3d art is time extensive and the technology associated with it is always changing. Learning the fundamentals is a must. Techniques, concepts and ideas discussed in this class are essential for a 3d Artist. Because of these, attendance is essential.

1 absences = excused
2 absences = grade lowered 1 letter grade
3 absences = grade lowered 2 letter grades
4 absences = grade lowered 3 letter grades
5 absences = fail course. Dropping course recommended

Being late to class three times more that 15 minutes will be counted as one unexcused absence. Likewise, leaving class early will be counted as an absence unless approved by instructor.

Student Needs

Any student who wishes to discuss accommodations on the basis or a disability, please come and talk to me after class or during office hours.

Class and Lab Rules:

  • No food or drink in the lab.
  • No cell phones or beepers on during class.
  • ALWAYS remember to turn off your cell phone before class.
  • No sleeping during class. • No using head/ear phones, chatting online, emailing, my space/facebook/ or other online surfing during class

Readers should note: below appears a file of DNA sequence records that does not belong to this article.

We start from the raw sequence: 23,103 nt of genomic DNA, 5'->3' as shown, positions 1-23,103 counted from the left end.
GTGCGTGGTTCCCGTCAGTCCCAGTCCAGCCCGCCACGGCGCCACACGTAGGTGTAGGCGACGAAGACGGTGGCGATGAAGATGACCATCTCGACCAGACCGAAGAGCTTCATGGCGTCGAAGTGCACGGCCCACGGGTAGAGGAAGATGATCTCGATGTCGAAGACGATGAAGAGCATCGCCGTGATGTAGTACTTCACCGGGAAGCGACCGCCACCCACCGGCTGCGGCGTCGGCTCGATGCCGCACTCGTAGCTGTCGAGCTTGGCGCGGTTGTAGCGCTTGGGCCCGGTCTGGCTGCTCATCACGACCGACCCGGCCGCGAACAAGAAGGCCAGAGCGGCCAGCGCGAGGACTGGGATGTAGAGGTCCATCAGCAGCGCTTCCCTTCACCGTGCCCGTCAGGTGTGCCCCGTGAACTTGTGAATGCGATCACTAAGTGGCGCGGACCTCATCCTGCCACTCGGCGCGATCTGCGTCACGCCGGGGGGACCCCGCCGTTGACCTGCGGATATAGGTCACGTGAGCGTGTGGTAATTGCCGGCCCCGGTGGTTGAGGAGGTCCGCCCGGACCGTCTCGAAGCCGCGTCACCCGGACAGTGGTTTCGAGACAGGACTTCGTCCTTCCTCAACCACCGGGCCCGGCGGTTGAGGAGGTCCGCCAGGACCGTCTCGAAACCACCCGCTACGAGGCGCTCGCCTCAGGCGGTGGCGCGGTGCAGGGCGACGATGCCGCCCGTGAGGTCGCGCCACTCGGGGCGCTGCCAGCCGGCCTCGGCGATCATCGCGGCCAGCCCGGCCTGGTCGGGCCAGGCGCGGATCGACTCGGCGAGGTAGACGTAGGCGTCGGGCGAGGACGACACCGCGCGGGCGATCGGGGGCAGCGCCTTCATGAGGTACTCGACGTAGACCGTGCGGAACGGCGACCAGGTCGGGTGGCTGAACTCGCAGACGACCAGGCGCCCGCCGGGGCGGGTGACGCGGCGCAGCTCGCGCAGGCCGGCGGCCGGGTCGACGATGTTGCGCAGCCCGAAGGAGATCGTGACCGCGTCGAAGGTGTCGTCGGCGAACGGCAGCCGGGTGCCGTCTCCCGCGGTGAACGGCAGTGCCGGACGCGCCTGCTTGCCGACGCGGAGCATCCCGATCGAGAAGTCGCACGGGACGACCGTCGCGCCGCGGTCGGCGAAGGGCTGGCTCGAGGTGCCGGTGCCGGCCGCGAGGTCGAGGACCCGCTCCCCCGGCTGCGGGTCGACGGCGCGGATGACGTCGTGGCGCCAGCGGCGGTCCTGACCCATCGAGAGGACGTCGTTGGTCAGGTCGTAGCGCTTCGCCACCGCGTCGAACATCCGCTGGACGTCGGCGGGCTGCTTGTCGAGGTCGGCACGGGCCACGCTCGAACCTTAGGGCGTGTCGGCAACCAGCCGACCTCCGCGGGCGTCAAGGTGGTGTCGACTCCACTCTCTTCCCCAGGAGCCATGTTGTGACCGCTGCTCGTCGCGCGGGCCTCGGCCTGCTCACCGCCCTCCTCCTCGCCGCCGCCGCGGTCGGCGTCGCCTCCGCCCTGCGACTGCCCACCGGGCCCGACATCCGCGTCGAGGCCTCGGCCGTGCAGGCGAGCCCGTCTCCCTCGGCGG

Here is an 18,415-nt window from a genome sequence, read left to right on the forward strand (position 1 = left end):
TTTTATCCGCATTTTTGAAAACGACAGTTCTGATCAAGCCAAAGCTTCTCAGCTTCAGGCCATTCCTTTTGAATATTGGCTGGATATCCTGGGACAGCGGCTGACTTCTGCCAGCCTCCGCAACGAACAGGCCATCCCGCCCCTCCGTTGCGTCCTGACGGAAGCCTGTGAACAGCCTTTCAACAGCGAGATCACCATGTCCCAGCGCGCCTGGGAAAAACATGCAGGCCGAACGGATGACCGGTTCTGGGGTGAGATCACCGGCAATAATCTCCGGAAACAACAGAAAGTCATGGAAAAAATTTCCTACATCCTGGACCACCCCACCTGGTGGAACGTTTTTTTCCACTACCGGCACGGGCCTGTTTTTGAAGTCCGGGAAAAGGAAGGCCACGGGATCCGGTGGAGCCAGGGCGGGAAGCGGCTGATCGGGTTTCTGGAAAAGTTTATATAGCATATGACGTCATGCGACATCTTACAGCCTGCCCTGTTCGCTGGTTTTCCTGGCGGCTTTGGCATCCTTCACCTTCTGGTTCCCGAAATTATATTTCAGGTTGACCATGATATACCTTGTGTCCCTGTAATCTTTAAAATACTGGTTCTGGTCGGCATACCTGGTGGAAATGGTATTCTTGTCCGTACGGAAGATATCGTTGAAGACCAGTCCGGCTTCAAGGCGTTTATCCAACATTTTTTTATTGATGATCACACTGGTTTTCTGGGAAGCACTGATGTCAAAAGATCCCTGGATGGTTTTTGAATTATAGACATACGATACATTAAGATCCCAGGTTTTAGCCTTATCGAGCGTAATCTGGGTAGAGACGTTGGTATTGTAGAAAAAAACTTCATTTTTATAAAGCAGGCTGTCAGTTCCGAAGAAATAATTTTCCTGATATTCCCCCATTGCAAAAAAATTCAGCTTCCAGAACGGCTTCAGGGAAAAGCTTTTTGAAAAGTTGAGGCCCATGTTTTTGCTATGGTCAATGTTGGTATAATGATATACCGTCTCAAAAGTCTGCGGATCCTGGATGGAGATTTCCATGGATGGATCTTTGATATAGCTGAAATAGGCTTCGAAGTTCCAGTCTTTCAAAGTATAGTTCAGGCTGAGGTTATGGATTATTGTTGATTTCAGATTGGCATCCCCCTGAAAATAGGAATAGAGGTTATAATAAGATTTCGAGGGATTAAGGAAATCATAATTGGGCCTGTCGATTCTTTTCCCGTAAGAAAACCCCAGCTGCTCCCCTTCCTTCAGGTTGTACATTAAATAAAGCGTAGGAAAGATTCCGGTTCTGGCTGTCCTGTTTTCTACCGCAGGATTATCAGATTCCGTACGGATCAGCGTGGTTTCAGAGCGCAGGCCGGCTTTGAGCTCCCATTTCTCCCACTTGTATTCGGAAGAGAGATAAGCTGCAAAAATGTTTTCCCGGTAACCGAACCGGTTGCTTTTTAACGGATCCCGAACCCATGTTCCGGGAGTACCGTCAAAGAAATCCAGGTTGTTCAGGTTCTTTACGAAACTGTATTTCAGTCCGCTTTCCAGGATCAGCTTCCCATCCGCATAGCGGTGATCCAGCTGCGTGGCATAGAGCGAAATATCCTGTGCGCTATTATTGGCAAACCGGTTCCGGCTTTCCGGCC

• No playing video games during the class time
  • Hardware: No student is permitted to disconnect, reconnect, or reconfigure any workstation without the permission of a digital arts instructor. Any problems with hardware or software must be reported to a digital arts professor, preferably by email. Report should include name of workstation and exact nature of problem.


If you do not obey the rules, you will receive a first warning. If it happens again, you will be asked to leave the classroom plus receive one half a letter grade drop and a third time you will receive a full letter grade drop on your final grade.